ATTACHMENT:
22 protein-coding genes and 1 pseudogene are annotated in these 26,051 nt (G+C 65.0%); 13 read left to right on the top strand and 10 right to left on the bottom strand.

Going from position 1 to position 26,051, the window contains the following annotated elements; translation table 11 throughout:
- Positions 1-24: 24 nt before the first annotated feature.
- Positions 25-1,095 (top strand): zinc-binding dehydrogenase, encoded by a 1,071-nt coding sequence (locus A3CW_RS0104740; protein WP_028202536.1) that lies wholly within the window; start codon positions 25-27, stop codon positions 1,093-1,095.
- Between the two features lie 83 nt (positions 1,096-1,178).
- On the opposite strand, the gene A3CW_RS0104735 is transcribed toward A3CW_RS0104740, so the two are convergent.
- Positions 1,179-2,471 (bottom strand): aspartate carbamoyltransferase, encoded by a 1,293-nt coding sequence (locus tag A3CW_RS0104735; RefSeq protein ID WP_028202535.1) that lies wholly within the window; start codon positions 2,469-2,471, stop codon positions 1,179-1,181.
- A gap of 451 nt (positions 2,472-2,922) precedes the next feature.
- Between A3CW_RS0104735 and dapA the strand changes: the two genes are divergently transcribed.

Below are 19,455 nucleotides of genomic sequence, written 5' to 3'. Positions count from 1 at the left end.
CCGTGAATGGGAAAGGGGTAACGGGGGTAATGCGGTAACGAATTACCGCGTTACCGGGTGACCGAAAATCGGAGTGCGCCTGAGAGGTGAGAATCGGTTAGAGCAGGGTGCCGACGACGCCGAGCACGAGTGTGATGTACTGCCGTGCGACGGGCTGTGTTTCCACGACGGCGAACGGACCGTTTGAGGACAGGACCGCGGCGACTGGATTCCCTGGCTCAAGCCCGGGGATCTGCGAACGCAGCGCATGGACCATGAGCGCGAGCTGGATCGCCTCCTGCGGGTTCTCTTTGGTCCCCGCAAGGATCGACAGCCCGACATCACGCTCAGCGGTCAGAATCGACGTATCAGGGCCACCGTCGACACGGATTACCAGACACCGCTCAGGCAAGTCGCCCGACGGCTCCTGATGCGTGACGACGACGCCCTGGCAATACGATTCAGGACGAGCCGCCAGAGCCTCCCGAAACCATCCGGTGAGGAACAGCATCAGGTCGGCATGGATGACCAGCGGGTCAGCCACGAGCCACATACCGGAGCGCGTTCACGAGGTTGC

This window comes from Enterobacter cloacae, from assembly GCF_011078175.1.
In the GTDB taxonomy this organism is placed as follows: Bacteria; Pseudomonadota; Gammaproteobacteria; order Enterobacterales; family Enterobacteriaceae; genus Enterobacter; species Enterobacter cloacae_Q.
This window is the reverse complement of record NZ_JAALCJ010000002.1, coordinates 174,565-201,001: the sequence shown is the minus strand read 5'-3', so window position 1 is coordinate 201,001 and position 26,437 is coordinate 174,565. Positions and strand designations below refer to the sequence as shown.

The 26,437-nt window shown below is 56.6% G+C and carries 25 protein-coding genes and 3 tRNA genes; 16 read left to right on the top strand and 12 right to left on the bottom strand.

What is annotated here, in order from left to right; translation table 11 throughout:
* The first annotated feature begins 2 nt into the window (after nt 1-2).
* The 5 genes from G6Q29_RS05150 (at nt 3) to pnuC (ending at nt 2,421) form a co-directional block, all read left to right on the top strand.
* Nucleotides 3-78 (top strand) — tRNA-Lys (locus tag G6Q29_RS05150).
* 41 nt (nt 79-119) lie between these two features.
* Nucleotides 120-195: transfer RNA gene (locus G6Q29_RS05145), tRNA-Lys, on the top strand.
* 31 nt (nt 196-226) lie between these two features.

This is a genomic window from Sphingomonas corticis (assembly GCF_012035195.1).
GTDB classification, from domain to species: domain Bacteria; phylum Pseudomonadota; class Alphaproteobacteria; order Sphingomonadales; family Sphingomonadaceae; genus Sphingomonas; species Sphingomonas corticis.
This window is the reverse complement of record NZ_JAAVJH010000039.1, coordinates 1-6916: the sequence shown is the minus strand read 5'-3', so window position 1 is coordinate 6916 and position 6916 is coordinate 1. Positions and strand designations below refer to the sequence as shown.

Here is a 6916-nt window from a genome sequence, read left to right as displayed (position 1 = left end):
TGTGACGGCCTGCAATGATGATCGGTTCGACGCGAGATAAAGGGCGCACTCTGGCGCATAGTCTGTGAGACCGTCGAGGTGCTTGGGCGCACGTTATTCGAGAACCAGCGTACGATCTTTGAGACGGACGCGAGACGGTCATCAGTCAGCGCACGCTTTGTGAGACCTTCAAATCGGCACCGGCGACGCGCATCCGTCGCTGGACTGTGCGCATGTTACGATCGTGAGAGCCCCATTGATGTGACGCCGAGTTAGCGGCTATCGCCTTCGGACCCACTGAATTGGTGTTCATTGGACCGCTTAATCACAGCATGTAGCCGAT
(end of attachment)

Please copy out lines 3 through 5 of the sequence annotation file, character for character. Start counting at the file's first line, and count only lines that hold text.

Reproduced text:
- Positions 1-24: 24 nt before the first annotated feature.
- Positions 25-1,095 (top strand): zinc-binding dehydrogenase, encoded by a 1,071-nt coding sequence (locus A3CW_RS0104740; protein WP_028202536.1) that lies wholly within the window; start codon positions 25-27, stop codon positions 1,093-1,095.
- Between the two features lie 83 nt (positions 1,096-1,178).